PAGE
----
Our View

Opponents have been targeting Eleven Point State Park almost since the day former Gov. Jay Nixon created it in 2016.

It looks like they may have won a round in their fight. But it just that — one round.

Last week, an Oregon County judge ruled that the state must sell 625 acres of the nearly 4,200-acre park along Missouri's Eleven Point River.

A lawsuit filed in 2017 argued that 625 acres of the land in the park are within a federal easement along the river, which restricted use only for agriculture. The state argued the public park did not conflict with the federal easement. They also argued the plaintiffs who brought the lawsuit did not have standing to sue.

But a judge said the easement indicated the land in the easement could not be used as a public park. He also ruled that the couple who brought the lawsuit had standing because they were challenging the use of state funds, and also owned land within the easement that was subjected to the same federal regulations.

We urge the Missouri Attorney General and the Missouri Department of Natural Resources to appeal.

The park is too great an opportunity for Missouri, and worth the continued fight.

Let's also be candid about a few things:

• There's a tiny minority in Missouri who don't want this or any other state park, and they tried other shabby tactics, arguing incorrectly, for example, that Nixon and the state didn't have the right to spend mining settlement money for the park. That was simply untrue. Then a handful of lawmakers tried unsuccessfully through legislation to force the state to sell the land They couldn't win there, and unable to advance their agenda in Jefferson City, they targeted the park another way. The lawsuit was just another tactic.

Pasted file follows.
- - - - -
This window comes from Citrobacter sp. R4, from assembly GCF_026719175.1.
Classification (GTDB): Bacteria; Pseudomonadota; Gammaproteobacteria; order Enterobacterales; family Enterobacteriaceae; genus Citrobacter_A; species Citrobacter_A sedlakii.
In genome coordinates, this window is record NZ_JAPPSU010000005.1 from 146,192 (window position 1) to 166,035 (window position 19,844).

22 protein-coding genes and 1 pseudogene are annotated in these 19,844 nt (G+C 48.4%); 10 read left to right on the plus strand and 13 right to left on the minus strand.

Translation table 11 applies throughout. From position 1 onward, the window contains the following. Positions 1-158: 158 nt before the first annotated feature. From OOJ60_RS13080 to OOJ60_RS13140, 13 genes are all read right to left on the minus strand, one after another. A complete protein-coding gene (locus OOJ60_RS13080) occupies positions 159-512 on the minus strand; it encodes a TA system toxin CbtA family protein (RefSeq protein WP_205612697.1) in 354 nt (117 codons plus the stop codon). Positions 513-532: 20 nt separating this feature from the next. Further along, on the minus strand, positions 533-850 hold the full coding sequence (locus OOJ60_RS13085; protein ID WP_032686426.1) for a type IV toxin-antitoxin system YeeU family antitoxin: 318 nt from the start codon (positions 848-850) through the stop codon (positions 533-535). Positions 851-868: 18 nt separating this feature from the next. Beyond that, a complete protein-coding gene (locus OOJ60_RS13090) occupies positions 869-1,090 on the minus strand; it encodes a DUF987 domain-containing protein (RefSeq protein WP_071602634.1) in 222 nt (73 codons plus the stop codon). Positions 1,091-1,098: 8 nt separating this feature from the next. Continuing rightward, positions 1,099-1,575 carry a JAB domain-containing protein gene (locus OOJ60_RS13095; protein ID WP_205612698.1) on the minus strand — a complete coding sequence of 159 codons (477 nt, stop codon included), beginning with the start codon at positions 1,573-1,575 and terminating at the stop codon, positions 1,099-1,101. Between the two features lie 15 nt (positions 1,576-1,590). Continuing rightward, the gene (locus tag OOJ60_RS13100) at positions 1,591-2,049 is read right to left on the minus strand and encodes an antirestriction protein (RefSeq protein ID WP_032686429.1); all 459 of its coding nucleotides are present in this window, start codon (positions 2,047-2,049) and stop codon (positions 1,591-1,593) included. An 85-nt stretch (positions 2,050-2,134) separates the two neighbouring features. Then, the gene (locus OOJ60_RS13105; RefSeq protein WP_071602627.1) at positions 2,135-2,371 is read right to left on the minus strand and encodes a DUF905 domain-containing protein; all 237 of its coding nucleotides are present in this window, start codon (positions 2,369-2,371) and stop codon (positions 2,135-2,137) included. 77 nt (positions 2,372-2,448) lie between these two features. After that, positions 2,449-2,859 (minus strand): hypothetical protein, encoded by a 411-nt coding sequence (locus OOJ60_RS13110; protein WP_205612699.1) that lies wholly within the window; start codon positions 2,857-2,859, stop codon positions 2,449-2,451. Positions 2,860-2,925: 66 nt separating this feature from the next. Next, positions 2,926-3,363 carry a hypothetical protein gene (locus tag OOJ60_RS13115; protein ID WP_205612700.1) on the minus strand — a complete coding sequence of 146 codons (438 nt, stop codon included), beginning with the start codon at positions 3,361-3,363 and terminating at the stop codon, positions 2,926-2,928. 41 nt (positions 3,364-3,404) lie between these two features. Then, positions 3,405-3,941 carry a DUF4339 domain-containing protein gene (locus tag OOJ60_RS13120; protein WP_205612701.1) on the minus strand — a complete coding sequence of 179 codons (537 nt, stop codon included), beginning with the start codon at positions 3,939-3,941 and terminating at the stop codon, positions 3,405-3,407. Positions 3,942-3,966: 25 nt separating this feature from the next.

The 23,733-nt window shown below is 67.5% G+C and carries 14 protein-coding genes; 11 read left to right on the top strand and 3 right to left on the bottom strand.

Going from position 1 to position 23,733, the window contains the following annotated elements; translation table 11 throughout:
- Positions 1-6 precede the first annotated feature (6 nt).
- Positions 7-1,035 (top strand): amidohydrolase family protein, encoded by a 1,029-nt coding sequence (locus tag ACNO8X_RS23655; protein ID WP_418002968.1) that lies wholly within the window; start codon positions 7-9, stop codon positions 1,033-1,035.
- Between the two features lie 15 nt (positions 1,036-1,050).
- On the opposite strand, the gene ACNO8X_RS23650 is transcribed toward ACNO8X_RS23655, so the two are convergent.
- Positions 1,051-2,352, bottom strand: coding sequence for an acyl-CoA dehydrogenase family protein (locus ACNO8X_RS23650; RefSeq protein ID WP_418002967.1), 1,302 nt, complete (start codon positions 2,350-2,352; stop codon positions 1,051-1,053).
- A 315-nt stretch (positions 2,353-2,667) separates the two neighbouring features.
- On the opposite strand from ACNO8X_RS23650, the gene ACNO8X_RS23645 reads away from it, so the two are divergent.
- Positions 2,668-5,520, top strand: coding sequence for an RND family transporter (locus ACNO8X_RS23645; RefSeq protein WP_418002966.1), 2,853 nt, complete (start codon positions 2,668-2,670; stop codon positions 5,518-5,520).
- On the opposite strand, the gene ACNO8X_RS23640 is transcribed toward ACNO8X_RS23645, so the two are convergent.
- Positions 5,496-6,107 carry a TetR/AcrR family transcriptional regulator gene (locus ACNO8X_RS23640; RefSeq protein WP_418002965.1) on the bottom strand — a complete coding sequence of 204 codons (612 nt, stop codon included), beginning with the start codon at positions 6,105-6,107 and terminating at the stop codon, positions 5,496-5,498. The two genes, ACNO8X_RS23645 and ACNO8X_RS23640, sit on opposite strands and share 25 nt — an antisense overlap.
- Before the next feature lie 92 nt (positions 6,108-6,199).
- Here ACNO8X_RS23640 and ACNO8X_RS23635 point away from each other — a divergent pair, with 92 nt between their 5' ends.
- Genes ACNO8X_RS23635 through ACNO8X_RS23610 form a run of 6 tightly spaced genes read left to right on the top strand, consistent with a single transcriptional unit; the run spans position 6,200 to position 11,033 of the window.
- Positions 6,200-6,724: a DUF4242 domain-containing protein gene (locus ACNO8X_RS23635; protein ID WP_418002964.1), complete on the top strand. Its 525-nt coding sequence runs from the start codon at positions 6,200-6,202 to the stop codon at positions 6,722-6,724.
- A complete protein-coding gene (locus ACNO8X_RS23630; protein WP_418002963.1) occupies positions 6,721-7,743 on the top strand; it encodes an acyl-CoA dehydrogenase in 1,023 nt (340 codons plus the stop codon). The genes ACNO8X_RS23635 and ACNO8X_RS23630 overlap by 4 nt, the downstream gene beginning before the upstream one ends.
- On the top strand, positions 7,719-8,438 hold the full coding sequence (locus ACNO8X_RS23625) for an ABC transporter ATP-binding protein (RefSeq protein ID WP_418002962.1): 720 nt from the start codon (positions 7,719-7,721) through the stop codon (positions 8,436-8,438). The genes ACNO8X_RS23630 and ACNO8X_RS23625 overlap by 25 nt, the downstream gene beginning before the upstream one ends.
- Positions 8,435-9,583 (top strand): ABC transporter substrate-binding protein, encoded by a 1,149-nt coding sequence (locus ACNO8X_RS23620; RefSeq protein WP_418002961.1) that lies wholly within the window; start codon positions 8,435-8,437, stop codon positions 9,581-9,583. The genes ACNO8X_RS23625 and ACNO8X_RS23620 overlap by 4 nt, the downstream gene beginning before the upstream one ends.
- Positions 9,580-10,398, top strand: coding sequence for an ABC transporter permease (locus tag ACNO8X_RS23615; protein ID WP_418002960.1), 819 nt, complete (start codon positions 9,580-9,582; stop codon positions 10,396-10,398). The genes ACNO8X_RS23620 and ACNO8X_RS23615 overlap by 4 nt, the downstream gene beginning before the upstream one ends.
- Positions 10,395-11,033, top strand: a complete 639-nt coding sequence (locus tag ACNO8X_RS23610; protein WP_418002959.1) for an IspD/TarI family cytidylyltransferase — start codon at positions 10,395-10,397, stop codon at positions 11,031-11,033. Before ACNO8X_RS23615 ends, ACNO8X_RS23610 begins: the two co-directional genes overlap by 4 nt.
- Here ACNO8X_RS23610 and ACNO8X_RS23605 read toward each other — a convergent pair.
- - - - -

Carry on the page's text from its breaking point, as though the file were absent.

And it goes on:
• If this minority had its way they would not stop at Eleven Point, but would undo a century's worth of work and investment by Missourians building one of the country's best state park systems. Their views are far outside the mainstream, as 80% of Missourians support parks and the sales tax it takes to fund them.

• The Eleven Point is one of the nation's original Wild and Scenic Rivers, a designation created in 1968 to protect some of the nation's best surviving rivers from dams, channelization and other alterations and intrusions. That is why the easement exists. A state park is compatible with that vision, in that it would continue to protect the land. In fact, the state park expands protections for other land within the watershed and further enhances the reason for the easement in the first place.

If Missouri does not continue to fight for its parks, it will set a dangerous precedent that will embolden the minority view and weaken the state's hand going forward as it attempts to protect other public-owned lands.

This was only round one. Let's push on with this fight. It's what residents want.

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